PH Q1 GDP contraction adjusted to 3.9% from 4.2%
The Philippines’ economic contraction in the first quarter was adjusted to a smaller 3.9 percent from the 4.2 percent reported in May by the Philippine Statistics Authority (PSA), putting the country closer to achieving its full-year growth target.
The PSA explained that adjusted figures showed that the decline in professional and business services was a slower 4.4 percent year-on-year, from 6.5 percent in the earlier report.
The drop in construction was adjusted to 22.6 percent from 24.2 percent previously. The contraction in real estate and ownership of dwellings was also a smaller 11.7 percent compared to the preliminary estimate of 13.2 percent.
Also, the PSA said first-quarter gross national income—which combined GDP with Filipinos’ output abroad—had a slight revision from the 10.9-percent drop reported in May to 10.6 percent. This was because the net primary income from the rest of the world shrank by 75.6 percent, adjusted from the slightly bigger 75.8 percent previously.
This adjustment would narrow the quarterly growth needed to hit the 6 to 7 percent growth target. The government will report on the second-quarter GDP performance on Tuesday.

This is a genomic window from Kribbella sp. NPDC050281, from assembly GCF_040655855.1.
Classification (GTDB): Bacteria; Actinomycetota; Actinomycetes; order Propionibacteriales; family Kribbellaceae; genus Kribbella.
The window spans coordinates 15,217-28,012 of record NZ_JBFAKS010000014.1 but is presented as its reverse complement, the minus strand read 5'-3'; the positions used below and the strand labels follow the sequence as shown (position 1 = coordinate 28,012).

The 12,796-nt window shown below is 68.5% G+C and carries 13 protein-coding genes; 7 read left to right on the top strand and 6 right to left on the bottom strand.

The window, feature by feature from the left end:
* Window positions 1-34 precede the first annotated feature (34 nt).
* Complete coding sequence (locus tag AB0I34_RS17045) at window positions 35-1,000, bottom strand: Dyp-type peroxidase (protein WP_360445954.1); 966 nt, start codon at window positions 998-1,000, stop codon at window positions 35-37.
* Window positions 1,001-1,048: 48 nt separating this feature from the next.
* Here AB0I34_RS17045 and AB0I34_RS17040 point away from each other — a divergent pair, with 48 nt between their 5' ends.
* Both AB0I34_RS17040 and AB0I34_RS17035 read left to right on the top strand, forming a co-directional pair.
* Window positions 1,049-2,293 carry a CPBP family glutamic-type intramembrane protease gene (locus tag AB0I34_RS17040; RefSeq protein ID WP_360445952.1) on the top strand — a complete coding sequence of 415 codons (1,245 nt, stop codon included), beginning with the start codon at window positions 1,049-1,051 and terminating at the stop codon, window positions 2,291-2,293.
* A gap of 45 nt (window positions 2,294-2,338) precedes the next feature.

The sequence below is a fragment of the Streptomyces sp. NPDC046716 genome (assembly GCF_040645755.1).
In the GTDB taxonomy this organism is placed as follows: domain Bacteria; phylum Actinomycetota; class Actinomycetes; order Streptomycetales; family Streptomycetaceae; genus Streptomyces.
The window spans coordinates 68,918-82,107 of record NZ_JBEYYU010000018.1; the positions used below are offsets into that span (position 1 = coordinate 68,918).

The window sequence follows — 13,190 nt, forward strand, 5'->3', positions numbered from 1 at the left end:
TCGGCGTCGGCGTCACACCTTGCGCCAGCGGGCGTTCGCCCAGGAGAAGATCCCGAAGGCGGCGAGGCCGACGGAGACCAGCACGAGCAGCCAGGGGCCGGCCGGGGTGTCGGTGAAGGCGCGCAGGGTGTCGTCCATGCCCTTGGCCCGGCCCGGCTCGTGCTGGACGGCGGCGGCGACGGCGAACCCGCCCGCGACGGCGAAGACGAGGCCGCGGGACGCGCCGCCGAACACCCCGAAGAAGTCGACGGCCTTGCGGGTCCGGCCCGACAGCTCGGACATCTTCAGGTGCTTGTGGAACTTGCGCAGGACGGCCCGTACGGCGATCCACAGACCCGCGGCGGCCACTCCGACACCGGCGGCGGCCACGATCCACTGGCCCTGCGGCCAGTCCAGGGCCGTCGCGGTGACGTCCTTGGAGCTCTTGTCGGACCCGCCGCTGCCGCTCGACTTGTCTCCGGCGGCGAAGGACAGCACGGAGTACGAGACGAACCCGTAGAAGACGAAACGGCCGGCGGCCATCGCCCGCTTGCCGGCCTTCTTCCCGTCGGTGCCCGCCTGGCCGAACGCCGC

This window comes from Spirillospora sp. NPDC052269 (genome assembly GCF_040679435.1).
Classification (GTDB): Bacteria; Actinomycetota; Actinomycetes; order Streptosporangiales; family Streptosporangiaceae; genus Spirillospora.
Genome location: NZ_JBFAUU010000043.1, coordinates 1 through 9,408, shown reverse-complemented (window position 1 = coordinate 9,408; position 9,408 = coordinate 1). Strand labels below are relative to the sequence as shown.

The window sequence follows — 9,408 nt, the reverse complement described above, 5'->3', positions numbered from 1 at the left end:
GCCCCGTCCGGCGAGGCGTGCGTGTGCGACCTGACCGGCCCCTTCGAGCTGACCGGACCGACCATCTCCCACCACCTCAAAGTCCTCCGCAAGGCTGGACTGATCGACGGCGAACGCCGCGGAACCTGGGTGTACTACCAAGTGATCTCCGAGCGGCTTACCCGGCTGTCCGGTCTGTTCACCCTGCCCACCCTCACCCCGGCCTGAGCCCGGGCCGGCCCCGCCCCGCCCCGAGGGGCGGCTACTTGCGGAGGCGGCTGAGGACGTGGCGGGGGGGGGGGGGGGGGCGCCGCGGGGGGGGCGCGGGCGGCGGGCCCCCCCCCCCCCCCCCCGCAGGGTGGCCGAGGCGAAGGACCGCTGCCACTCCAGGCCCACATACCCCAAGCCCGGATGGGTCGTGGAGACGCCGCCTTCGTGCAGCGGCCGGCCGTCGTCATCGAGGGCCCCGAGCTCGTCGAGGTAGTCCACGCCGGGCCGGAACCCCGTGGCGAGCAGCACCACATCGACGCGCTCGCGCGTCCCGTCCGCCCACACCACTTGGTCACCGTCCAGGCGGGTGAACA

IHS Markit chief Asia-Pacific economist Rajiv Biswas on Monday said GDP likely grew 12 percent year-on-year during the April to June quarter, “due to the impact of low-base effects a year ago during the second quarter of 2020, when the Philippines went into a severe and protracted lockdown.”
“With economic activity having gradually improved during the latter part of 2020 and first half of 2021, the overall pace of growth in the second quarter of 2021 is expected to rebound,” Biswas said, en route to a 5.9-percent annual growth this year, below the government’s goal.
“The Philippines’ economy is expected to continue to show gradual expansion in the second half, growing at a rate of around 8 percent year-on-year in the last two quarters of 2021. However, a key downside risk to the near-term outlook for the remainder of 2021 is from the escalating COVID-19 Delta wave, which could again significantly disrupt economic activity,” Biswas said.
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